CrowdFlower 2015 Data Scientist Report Highlights Helps and Hindrances


A few weeks ago I posted a piece on San Francisco, CA-based CrowdFlower whose technology platform takes large, data-intensive projects and divides them into small tasks that are distributed to a multi-million person, on demand global workforce. In that article were CrowdFlower’s views on data science trends for 2015, and topping the list was the emerging importance of Chief Data Scientists.

In fact, while employees whose jobs for years have been to deal with various seemingly mundane but important data cleansing and security challenges, aka “data wrangling,” both the nature and importance of data scientists has changed markedly. The position is now considered a “must have” for enterprises around the world and has a level of cachet surrounding it that was not evident even in just the past several months.

The reasons for this are quite evident.  As we all are aware, it is hard to review any tech publication these days without running into the words “Big Data” and “sophisticated analytics.”  These are seen as the keys to creating “actionable insights” that will enable organizations to do a host of thing, which range from better profiling all of us (including anticipating our needs before we even know them) to being critical in transforming business processes and practices to exponentially improve an increasingly diverse array of operational challenges.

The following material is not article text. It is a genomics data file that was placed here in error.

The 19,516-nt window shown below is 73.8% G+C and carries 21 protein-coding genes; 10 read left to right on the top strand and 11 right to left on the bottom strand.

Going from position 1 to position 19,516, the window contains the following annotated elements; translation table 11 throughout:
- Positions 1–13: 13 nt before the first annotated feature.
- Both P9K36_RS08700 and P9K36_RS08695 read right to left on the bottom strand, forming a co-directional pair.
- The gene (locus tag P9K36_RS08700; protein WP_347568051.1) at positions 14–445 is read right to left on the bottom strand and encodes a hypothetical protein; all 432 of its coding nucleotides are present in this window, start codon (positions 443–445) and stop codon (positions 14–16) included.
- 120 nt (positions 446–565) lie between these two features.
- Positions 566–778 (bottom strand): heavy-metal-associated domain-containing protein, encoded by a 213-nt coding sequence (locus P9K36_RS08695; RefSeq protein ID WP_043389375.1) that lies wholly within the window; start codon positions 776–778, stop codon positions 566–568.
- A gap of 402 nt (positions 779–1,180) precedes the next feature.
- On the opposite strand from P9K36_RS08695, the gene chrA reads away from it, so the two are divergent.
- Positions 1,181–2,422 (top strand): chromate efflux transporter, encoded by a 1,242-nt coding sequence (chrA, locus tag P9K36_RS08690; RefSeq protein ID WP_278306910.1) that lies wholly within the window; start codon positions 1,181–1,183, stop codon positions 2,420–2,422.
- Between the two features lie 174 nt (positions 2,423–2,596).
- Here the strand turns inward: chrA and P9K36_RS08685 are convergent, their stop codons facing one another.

Where the data scientists, who now must be part mathematical genius and part business wizard, fit is in making all of that data—structured and unstructured, siloed and hopefully increasingly shared—literally and figuratively come to life.

The question that arises is where are we in terms of what current data scientists do, what they like to do and what tools they need to better perform what are becoming invaluable functions.  It is the subject of the recently released CrowdFlower 2015 Data Scientist Report.  As Lukas Biewald, co-founder and CEO of Crowdflower told TechZone360, “We had no agenda for the report except to provide more information on the critical importance of data scientists to their organizations as well as context as to why.  We hope that this will enable them to have more meaningful discussions across their organizations and in particular with C-levels.”

Minding the reality versus needs gaps

Data scientists that fit the most recent job description profile are a rare breed.  However, CrowdFlower was able to survey 153 General Population respondents from CrowdFlower's online research panel who all work for companies of varied sizes and sectors, mostly in the U.S. and have "data scientist" in their job title or job description on LinkedIn.

What was fascinating from the survey was how many of the respondents were satisfied with their job (79 percent) including 30.1 percent who said it was “totally awesome.”  Plus, the diversity of the roles outlined by respondents also holds some clues about their value and their skills now and going forward.  There were:

  • Researcher - 54.3 percent
  • Computer Scientist - 52.3 percent
  • Business Intelligence Analyst – 36 percent